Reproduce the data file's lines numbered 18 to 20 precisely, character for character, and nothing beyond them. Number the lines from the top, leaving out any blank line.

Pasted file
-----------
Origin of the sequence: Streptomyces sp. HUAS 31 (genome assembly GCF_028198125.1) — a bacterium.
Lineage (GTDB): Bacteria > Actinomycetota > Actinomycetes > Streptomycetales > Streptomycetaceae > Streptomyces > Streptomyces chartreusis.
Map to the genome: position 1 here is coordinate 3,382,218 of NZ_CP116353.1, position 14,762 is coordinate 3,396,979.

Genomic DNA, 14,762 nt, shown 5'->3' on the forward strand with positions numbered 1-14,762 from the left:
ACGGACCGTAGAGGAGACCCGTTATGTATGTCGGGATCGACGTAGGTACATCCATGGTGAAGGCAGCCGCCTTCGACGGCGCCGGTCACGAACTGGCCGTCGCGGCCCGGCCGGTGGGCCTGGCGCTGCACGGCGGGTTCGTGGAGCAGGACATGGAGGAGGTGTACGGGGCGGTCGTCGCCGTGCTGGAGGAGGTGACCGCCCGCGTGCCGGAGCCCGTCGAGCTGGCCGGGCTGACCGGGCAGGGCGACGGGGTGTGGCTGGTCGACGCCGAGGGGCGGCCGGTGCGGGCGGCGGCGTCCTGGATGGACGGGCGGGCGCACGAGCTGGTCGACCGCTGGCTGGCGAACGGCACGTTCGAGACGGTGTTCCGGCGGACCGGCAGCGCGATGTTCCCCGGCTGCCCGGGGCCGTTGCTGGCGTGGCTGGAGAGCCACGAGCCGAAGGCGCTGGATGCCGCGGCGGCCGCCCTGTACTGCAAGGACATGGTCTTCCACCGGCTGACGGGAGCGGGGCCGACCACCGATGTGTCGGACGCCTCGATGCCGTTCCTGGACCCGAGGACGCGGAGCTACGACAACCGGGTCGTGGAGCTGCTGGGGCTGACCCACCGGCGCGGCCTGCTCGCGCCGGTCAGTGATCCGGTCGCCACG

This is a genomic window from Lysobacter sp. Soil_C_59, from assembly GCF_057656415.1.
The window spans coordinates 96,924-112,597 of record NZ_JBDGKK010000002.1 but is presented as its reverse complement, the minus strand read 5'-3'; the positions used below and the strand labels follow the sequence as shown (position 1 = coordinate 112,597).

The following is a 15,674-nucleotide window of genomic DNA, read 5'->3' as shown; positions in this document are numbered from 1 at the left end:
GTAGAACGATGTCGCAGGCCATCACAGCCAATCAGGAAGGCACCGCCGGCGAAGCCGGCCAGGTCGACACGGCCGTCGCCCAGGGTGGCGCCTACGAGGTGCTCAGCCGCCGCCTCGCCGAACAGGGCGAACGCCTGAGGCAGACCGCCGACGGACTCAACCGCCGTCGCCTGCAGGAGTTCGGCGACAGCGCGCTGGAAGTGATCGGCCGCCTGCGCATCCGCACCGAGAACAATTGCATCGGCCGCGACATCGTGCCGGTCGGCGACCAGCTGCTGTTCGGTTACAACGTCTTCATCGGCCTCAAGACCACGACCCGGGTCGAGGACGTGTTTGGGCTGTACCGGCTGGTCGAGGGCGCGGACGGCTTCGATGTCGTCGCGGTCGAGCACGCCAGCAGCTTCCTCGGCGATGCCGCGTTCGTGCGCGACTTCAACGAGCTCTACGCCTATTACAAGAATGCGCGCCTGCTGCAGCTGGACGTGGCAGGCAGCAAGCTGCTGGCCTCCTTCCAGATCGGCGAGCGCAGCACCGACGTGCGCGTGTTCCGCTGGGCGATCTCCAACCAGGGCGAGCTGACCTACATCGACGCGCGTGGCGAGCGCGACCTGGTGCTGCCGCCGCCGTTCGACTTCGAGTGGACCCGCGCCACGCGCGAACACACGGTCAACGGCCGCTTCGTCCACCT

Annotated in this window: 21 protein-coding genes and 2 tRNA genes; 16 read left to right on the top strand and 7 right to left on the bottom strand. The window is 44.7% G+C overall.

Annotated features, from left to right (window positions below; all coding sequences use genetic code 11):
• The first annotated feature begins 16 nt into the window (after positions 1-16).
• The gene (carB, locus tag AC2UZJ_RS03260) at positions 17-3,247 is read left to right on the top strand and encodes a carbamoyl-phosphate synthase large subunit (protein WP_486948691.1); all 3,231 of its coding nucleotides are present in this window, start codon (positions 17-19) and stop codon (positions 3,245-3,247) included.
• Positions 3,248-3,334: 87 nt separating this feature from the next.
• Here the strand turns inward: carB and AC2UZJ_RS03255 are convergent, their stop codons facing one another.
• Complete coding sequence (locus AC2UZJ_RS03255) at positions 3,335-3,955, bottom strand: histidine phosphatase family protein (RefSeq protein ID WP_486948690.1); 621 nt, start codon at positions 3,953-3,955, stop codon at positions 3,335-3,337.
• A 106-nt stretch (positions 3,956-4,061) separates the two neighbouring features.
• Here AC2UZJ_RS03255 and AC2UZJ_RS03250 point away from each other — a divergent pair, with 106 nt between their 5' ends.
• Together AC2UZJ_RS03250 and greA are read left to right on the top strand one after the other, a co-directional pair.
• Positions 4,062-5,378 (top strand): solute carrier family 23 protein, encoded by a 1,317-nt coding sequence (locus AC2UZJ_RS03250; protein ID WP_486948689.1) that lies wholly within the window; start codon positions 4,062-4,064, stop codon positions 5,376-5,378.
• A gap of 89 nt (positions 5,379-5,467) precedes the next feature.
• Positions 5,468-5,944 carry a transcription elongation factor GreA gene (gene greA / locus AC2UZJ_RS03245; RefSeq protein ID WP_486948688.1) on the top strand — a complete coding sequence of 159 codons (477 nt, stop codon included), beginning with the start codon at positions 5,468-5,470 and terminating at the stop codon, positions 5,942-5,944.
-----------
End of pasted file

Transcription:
• Here AC2UZJ_RS03255 and AC2UZJ_RS03250 point away from each other — a divergent pair, with 106 nt between their 5' ends.
• Together AC2UZJ_RS03250 and greA are read left to right on the top strand one after the other, a co-directional pair.
• Positions 4,062-5,378 (top strand): solute carrier family 23 protein, encoded by a 1,317-nt coding sequence (locus AC2UZJ_RS03250; protein ID WP_486948689.1) that lies wholly within the window; start codon positions 4,062-4,064, stop codon positions 5,376-5,378.